“Goodyear has cracked the ride comfort issue with the latest RunOnFlat tyre,” said James Bailey, corporate communications manager, Goodyear, about the company’s tyre business. “Goodyear has sold more than 2.5 Million RunOnFlats in 2007 and the feedback of customers is extremely positive. Drivers appreciate the safety and convenience benefits Goodyear’s RunOnflat technology provides. Most of our customers don’t feel any difference between standard tyres and their RunOnFlat tyres. However, we know that some of our customers would appreciate “softer” tires for a higher level of comfort. Goodyear is addressing this demand with its new generation of RunOnFlat”  He added that the next generation of Goodyear RunOnFlats will have reduced chassis loading force and stiffness, improved comfort and reduced rolling resistance. “Recent Goodyear technology breakthroughs will take the current RunOnFlat technology to a new level.”

For its part, Continental are concentrating on reducing rolling resistance, achieving higher comfort levels and improving the noise performance versus the current generation of run-flats. “This must obviously always guarantee the mobility after a tyre failure,” said Nikolai Setzer, executive vice president, Business Unit Original Equipment, Passenger & Light Truck Tire Division, Continental AG.

In terms of tomorrow’s run-flats, Setzer believes that everything depends on specifications issued by its OE customers and their strategy. “We are working on offering the widest possible range of EMS so the question is less: run-flat or spare wheel but rather: which EMS is the most valuable for the respective customer and its product.”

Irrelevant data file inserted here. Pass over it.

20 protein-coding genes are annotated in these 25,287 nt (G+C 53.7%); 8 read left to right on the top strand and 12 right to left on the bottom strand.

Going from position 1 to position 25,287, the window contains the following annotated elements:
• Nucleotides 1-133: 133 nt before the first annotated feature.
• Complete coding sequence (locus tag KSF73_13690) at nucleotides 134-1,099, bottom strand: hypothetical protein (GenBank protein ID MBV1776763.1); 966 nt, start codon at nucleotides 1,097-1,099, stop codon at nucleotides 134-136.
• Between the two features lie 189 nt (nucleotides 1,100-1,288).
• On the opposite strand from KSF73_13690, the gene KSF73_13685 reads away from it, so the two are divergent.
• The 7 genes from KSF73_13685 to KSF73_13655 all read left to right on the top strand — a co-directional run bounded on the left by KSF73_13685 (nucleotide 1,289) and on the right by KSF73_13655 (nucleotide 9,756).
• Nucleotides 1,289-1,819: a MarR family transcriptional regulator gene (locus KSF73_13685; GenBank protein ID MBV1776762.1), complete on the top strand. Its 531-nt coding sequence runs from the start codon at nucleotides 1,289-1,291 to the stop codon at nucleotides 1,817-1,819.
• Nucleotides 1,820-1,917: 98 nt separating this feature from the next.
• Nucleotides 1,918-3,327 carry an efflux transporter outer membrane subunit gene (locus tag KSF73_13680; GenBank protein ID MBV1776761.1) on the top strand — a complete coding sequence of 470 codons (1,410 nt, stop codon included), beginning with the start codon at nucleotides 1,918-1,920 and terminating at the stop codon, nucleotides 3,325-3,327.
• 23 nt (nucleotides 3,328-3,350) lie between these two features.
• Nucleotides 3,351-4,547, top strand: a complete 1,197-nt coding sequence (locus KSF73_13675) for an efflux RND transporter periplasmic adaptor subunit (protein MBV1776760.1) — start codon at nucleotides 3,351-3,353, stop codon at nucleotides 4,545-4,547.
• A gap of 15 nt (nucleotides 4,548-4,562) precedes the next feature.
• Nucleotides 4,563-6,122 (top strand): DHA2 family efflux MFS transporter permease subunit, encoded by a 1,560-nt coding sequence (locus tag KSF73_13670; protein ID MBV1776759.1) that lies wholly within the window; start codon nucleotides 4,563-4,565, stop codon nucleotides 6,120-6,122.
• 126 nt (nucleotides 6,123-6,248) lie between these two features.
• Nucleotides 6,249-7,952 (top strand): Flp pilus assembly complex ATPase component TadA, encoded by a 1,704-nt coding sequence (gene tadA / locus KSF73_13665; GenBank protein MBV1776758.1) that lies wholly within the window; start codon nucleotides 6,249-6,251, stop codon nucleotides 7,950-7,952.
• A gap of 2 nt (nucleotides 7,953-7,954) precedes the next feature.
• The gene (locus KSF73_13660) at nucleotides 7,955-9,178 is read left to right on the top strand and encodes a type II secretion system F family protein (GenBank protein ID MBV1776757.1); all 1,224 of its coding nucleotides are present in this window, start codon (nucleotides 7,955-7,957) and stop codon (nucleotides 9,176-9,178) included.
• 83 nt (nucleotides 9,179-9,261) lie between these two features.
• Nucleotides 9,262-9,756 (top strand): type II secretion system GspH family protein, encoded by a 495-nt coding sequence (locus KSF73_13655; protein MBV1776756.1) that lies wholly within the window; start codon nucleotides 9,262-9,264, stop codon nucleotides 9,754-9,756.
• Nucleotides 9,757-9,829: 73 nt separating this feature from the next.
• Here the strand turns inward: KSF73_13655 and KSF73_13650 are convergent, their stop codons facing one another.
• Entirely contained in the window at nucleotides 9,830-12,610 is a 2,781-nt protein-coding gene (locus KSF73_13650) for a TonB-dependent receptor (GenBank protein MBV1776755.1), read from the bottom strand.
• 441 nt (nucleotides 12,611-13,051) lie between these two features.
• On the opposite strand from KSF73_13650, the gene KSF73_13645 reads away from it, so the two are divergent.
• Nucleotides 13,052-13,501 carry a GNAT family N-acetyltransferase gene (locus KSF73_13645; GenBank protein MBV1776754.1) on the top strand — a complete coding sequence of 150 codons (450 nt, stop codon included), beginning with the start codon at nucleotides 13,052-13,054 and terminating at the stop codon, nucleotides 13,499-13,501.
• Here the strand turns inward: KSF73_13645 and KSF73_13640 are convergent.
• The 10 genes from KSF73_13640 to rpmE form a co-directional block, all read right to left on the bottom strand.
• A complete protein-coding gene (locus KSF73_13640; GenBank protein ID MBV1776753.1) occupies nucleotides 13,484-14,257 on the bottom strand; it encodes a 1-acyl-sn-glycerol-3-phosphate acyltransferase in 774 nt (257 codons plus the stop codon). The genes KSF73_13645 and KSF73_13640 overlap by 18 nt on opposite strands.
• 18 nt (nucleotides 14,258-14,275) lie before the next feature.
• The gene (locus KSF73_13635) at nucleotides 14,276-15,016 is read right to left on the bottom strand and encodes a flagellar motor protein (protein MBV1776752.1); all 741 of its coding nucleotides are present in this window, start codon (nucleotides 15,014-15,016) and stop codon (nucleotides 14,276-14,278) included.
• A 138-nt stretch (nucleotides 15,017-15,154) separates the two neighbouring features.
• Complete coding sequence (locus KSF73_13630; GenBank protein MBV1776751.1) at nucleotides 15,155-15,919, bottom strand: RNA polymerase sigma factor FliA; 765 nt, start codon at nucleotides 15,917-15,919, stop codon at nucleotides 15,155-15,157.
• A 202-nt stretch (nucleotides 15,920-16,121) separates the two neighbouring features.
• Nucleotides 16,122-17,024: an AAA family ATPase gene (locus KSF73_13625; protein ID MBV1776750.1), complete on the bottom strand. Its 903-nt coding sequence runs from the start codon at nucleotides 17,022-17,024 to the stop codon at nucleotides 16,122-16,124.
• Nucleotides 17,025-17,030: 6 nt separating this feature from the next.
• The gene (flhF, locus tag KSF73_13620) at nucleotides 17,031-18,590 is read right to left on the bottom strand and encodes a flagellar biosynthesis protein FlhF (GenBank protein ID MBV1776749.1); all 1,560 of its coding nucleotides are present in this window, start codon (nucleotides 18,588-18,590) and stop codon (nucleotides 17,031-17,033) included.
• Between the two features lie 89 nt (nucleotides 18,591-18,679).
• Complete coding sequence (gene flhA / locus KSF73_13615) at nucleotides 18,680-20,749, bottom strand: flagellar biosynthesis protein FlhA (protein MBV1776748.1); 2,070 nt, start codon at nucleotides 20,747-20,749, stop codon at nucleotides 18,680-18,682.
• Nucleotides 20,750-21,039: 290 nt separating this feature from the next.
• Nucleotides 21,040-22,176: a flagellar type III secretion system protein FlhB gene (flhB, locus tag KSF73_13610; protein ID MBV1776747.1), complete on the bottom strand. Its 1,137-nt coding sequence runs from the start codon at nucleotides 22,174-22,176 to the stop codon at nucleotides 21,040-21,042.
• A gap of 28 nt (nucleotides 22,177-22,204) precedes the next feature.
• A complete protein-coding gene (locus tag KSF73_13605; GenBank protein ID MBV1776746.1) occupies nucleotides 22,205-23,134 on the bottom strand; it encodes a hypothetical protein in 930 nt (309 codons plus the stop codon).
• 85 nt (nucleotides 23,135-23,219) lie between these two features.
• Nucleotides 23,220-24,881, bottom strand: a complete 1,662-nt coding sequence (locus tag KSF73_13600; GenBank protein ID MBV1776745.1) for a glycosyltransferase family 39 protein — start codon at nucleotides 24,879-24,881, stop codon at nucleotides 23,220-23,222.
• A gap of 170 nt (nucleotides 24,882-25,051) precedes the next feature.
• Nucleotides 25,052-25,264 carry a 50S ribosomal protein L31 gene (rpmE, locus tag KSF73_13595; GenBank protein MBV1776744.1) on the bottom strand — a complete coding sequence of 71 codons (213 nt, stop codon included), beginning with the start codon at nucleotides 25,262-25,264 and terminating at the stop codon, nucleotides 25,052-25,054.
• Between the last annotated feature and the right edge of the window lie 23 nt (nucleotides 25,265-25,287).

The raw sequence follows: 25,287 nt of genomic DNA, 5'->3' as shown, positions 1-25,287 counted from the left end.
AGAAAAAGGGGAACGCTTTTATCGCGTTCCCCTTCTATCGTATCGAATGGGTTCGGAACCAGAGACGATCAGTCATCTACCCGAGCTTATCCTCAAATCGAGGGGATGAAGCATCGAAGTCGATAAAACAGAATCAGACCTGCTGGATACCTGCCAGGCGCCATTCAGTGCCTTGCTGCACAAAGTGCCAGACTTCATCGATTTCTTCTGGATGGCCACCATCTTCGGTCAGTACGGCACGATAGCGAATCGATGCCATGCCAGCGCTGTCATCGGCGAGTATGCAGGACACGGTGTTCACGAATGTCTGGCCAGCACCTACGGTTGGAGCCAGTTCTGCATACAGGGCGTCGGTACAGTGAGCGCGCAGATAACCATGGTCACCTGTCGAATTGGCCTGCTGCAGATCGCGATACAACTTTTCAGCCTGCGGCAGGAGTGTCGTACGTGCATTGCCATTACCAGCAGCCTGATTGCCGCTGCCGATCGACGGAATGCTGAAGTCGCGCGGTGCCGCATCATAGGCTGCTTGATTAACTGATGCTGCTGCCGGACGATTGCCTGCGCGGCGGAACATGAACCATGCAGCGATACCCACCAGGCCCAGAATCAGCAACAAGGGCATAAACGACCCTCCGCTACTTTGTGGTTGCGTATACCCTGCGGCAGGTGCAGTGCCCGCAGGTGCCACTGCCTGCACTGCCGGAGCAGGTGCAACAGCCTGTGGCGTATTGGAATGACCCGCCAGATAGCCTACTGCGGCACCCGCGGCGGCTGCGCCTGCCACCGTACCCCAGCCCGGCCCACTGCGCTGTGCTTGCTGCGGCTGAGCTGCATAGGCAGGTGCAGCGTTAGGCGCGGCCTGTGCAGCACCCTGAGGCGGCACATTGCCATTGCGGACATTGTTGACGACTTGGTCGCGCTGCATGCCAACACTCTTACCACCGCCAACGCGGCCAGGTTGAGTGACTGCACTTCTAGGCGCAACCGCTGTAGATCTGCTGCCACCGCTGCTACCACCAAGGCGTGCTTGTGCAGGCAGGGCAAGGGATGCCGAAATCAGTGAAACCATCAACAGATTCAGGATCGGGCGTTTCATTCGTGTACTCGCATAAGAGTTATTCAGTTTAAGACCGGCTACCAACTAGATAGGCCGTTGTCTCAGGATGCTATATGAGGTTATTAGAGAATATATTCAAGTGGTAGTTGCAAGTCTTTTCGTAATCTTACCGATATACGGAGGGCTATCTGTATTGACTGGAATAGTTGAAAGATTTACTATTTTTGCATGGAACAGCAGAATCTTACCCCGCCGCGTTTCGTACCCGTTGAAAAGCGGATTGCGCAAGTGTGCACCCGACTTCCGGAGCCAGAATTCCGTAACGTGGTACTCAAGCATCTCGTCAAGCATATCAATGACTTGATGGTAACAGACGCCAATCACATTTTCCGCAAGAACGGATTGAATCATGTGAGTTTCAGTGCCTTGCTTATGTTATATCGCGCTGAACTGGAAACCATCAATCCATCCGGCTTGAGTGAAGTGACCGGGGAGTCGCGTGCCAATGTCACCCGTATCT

Bailey reckons that automotive trends are leaning toward an integration of run-flats.  “Tyre Pressure Monitoring Systems are already mandatory in the US and will become mandatory in Europe as well. Hydrogen fuel cells and electric vehicles will require a strong integration of RunOnFlat tyres due to the packaging issues of these cars – with no space for a spare.”

Over the next few years, manufacturers predict strong growth prospects for run-flats.  “We are convinced that the popularity of run-flat tyres will grow”, added Annunziato. “There are compelling advantages of not needing to carry a spare wheel and tools, of knowing that you don’t have to stop your car on a highway or a dangerous place, to replace a flat-out tire, of increasing luggage space and reducing the overall weight of your car. So our strategy is to improve the performance of run-flat tyres, and meet the needs of this projected demand.”

Although the tyre industry would like to see almost maintenance-free tyres, it seems that we are a long way from that.  While run-flats offer a short-term solution, the ultimate is a penetration-proof tyre.  Could that really happen? The ‘puncture proof’ tyre has been the holy grail of the tyre industry for almost as long as it has existed. The sheer length of the search thus far suggests it could be endless. However, Bailey points out that Goodyear already has a solution.  “We already sell a truck tyre called the DuraSeal. It is OE fitment on the Renault Kerax off road truck. This has a gel-like material in the belt area that plugs punctures when exposed to air. The technology exists – but it does have a premium. This is meeting the needs of truck operators who are doing a lot of abrasive, off road work, but for car markets we see RunOnFlat as the best solution.”

Matthew Beecham


See also: Global market review of automotive tyres – NEW UPDATED forecasts to 2016 (download)